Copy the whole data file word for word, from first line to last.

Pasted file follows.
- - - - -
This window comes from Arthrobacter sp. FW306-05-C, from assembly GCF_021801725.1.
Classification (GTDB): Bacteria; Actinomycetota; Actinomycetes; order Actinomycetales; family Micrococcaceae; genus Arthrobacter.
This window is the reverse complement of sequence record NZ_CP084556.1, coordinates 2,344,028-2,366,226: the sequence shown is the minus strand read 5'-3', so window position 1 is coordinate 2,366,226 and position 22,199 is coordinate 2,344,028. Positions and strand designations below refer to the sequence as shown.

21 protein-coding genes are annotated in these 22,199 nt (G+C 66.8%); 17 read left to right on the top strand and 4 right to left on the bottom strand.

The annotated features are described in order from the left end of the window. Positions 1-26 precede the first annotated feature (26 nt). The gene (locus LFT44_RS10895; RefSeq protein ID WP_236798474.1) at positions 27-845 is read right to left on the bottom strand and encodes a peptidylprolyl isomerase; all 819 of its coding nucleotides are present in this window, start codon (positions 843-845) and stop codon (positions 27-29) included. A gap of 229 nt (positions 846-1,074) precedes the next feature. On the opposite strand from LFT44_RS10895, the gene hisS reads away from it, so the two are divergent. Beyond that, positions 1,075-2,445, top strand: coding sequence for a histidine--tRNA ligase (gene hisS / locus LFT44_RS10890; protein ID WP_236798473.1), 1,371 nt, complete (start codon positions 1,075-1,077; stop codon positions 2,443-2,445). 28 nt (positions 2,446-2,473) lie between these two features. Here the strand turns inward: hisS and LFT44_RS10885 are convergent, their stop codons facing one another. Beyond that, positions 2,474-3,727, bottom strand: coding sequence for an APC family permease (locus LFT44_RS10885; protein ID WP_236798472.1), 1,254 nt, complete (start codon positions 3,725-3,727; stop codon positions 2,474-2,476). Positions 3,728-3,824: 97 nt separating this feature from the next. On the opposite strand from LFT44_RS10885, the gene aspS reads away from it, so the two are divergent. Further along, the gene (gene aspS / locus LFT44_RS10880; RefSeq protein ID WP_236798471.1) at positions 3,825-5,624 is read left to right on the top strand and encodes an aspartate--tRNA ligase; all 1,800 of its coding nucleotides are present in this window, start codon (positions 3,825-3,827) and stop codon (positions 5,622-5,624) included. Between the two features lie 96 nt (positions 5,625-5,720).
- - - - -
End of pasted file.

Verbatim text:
This window comes from Arthrobacter sp. FW306-05-C, from assembly GCF_021801725.1.
Classification (GTDB): Bacteria; Actinomycetota; Actinomycetes; order Actinomycetales; family Micrococcaceae; genus Arthrobacter.
This window is the reverse complement of sequence record NZ_CP084556.1, coordinates 2,344,028-2,366,226: the sequence shown is the minus strand read 5'-3', so window position 1 is coordinate 2,366,226 and position 22,199 is coordinate 2,344,028. Positions and strand designations below refer to the sequence as shown.

21 protein-coding genes are annotated in these 22,199 nt (G+C 66.8%); 17 read left to right on the top strand and 4 right to left on the bottom strand.

The annotated features are described in order from the left end of the window. Positions 1-26 precede the first annotated feature (26 nt). The gene (locus LFT44_RS10895; RefSeq protein ID WP_236798474.1) at positions 27-845 is read right to left on the bottom strand and encodes a peptidylprolyl isomerase; all 819 of its coding nucleotides are present in this window, start codon (positions 843-845) and stop codon (positions 27-29) included. A gap of 229 nt (positions 846-1,074) precedes the next feature. On the opposite strand from LFT44_RS10895, the gene hisS reads away from it, so the two are divergent. Beyond that, positions 1,075-2,445, top strand: coding sequence for a histidine--tRNA ligase (gene hisS / locus LFT44_RS10890; protein ID WP_236798473.1), 1,371 nt, complete (start codon positions 1,075-1,077; stop codon positions 2,443-2,445). 28 nt (positions 2,446-2,473) lie between these two features. Here the strand turns inward: hisS and LFT44_RS10885 are convergent, their stop codons facing one another. Beyond that, positions 2,474-3,727, bottom strand: coding sequence for an APC family permease (locus LFT44_RS10885; protein ID WP_236798472.1), 1,254 nt, complete (start codon positions 3,725-3,727; stop codon positions 2,474-2,476). Positions 3,728-3,824: 97 nt separating this feature from the next. On the opposite strand from LFT44_RS10885, the gene aspS reads away from it, so the two are divergent. Further along, the gene (gene aspS / locus LFT44_RS10880; RefSeq protein ID WP_236798471.1) at positions 3,825-5,624 is read left to right on the top strand and encodes an aspartate--tRNA ligase; all 1,800 of its coding nucleotides are present in this window, start codon (positions 3,825-3,827) and stop codon (positions 5,622-5,624) included. Between the two features lie 96 nt (positions 5,625-5,720).